Meeting Jesus in the Mall
For many religious people the mall is one of America’s prime symbols of crass materialism; yet that idea is only partially true. During the time I worked there, I met Jesus on numerous occasions. My journey began when my religious superior asked me to look for a job after I left my position as a parish director of adult religious education too late to be assigned elsewhere. The job had to be part time as I also had been allowed time to write. When I finished my list of possibilities, I remembered an acquaintance who is the owner of a religious retail store. She told me once if I knew anyone who was honest she would be interested in talking to that person. So I called her and blurted out, “How would you like to hire me?” She called back thirty minutes later and I had a job.
I didn’t have to wait long for my encounter with Jesus as my first eye-opener took place during the evening I started work. Three young women with tattoos laced up their arms walked in. I asked one of them if they were looking for something particular and if I could be of help. Then the oldest of the three responded, “Do you have any prayers for the poor souls in purgatory?” To this day I hope my face didn’t express in neon what I was initially thinking. Like Abraham’s three visitors, these women helped me to be more open to the Divine Presence when It was least expected.
To prepare me for the onslaught of my first Christmas shopping season, one co-worker quipped, “Sr. Lou, it will be insanity at its finest.” Sure enough, the hordes of last minute shoppers of that Christmas and each one thereafter validated the reasons why the mall symbolizes the spiritual void for so many religious people. However, there was another side to this picture.
I’m not sure which Christmas shopping season it was when a lady stepped out of the masses of people and into our shop. When she did, she put a face to newspaper headlines reminding me Christmas is no stranger to grief. When I asked how I could help her, she said, “I hope I’m not going to cry.” She stopped for a few moments then managed to share that her son died of a heart attack three months earlier and his fiancé was the one who found him. The lady wanted a Christmas gift for the woman who would have become her daughter-in-law. I showed her a small book on grief that I thought she might find personally helpful which she bought.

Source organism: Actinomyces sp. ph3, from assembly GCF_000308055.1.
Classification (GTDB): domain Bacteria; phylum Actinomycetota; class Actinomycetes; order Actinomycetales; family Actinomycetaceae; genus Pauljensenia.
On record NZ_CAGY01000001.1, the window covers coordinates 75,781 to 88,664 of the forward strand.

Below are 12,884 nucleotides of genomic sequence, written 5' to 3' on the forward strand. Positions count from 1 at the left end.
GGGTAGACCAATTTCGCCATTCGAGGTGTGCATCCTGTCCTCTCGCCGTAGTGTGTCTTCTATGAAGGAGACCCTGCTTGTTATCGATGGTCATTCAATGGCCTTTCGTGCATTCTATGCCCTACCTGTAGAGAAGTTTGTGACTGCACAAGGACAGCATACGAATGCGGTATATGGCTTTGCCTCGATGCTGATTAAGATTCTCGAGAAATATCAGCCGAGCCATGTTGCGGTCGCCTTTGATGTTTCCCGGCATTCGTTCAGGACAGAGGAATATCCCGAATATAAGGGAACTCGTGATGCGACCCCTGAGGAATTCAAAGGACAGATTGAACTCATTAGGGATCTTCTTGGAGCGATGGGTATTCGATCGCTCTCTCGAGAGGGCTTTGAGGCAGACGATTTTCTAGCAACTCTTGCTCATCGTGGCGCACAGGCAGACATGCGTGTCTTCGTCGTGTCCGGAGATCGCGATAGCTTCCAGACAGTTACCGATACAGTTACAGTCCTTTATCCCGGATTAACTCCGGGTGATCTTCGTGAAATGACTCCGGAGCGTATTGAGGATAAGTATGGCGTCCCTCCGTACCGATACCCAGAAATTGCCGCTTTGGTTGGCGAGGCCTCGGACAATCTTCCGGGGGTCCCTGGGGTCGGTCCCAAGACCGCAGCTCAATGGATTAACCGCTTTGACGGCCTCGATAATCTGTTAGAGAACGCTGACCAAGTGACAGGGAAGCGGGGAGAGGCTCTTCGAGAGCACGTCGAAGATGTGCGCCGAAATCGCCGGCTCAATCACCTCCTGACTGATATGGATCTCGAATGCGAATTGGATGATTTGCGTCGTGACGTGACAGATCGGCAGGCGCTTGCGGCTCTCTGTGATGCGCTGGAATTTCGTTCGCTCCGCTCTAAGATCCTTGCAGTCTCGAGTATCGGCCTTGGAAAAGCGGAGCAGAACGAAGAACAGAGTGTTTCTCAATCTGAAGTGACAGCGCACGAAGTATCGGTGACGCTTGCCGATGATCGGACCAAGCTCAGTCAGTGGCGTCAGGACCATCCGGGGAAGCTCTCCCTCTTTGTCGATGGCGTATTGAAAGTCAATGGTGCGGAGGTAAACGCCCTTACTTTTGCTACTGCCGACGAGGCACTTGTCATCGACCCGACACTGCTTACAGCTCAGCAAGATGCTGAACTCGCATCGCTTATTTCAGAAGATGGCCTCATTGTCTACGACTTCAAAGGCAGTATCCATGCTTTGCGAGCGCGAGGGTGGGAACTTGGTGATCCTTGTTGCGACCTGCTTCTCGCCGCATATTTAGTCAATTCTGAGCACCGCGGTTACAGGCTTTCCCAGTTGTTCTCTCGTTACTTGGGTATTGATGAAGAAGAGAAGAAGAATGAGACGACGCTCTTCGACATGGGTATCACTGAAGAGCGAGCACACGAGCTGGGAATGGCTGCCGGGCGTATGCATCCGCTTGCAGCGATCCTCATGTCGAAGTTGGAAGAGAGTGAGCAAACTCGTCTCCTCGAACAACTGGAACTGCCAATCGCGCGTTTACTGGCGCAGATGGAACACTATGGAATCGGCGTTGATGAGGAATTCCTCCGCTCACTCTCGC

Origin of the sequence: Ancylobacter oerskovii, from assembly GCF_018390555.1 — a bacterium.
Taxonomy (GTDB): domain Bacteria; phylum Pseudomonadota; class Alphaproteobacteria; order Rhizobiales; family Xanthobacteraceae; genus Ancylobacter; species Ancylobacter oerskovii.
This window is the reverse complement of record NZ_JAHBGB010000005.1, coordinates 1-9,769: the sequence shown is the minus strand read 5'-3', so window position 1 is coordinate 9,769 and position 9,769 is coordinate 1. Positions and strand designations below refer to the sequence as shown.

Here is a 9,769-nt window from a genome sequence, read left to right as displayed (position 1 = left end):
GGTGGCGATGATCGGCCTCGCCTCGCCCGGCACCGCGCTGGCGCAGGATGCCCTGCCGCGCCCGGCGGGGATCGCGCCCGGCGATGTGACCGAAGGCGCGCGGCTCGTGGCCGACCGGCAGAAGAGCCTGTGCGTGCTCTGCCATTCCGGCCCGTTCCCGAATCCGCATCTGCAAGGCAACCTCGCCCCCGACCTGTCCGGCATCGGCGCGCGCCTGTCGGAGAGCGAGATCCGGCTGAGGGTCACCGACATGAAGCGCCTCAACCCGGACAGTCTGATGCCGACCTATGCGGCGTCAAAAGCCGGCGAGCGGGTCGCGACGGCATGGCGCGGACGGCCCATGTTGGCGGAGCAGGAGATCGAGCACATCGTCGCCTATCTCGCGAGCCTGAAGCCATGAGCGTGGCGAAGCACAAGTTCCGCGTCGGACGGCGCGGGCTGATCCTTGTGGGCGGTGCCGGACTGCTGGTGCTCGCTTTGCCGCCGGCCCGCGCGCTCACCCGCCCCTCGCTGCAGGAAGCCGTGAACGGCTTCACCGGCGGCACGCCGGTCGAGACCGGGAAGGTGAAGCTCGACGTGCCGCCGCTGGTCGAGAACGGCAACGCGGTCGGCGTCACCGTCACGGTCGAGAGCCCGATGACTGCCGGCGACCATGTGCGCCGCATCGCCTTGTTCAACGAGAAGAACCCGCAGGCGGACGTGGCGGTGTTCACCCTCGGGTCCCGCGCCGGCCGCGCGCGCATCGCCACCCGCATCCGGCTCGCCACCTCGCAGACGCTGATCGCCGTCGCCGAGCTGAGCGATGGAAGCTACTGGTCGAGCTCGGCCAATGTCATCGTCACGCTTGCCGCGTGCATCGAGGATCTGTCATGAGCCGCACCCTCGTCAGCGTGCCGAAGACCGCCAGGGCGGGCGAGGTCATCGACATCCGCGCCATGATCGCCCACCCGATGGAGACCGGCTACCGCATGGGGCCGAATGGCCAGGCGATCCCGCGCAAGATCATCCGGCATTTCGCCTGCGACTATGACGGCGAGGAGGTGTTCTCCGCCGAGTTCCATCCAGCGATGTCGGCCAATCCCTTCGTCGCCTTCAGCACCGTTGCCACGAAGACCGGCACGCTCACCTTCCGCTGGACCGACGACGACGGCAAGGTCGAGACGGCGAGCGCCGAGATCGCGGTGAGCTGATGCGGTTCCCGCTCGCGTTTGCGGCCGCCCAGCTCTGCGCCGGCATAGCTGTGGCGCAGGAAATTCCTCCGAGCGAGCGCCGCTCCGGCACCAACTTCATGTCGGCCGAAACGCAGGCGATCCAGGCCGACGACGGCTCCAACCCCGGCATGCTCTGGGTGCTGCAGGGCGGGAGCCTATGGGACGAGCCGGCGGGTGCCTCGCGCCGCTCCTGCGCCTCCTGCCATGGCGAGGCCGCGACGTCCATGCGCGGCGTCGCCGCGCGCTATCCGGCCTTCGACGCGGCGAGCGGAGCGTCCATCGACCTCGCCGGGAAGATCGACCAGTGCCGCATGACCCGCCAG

One day, during a lull between customers, another co-worker happened to mention, “Esther has six more months of chemo.” Esther managed one of the stores of a nationally known jewelry chain which was located across from ours. When I came to work the next day, I arrived early enough to stop by the jewelry store. I introduced myself and presented her with a bracelet I had made. I also told her I would be praying for her. Every so often after that I would visit so I could find out how she was doing. During one of those conversations, she told me how my gift helped her deal with her final rounds of chemotherapy.
Another example of hurting people I met was a young lady who came in and asked one of the clerks for twelve St. Jude medals for her family. The request seemed to me a bit unusual so it didn’t go unnoticed. At some point she announced sadly she felt she was losing her faith. I responded as if on automatic pilot: I went to the back room to get a small rosary out of my purse. As I put it in her hand, I whispered, “If you have the faith the size of a mustard seed and I should know; I ‘m a sister.” Then I walked away.
I suspect Gerard Manly Hopkins would be honored that his lines, “Lovely in limbs, and lovely in eyes not his/To the Father through the features of men’s faces.” describe well the Jesus I met in the mall. Faces like those of the tattooed ladies, or an upscale jewelry store manager, a grieving mother, and a young woman concerned about her faith were His Face.
Then there were the unpleasant customers. I experienced early on those who have “you can put that back now” attitude. In other words, they had control issues. I still remember one very unpleasant customer in particular who would come in every two or three weeks and almost always at night. One Saturday night I was lucky as he came in while I had gone to the food court to eat my sandwich. During that time my boss finally had to ask him to leave because he was verbally abusing the other customers. Yet he too was the face of Jesus.
Thanks to those encounters and many like them I can season my vocation talks with modern stories of the Word becoming Flesh. The Incarnation has been the raison d’ for my religious community for over four hundred years, as a result, I believe my work was more than a job; it was a calling. So when I hear sermons or read articles in religious magazines critiquing the mall and American materialism, I cringe a bit. Then I remember I was given a unique grace of working in a place where God seems to be absent.
St. Teresa of Avila’s lines, “Yours are the eyes through which he looks compassion on this world” apply as much to the mall as to anywhere and everywhere else. Granted, far too many people who work or shop there are enmeshed in our society’s “muchness.” However; the next time you go to the mall, take another look; you might meet Jesus like I did. On the other hand, perhaps He found me.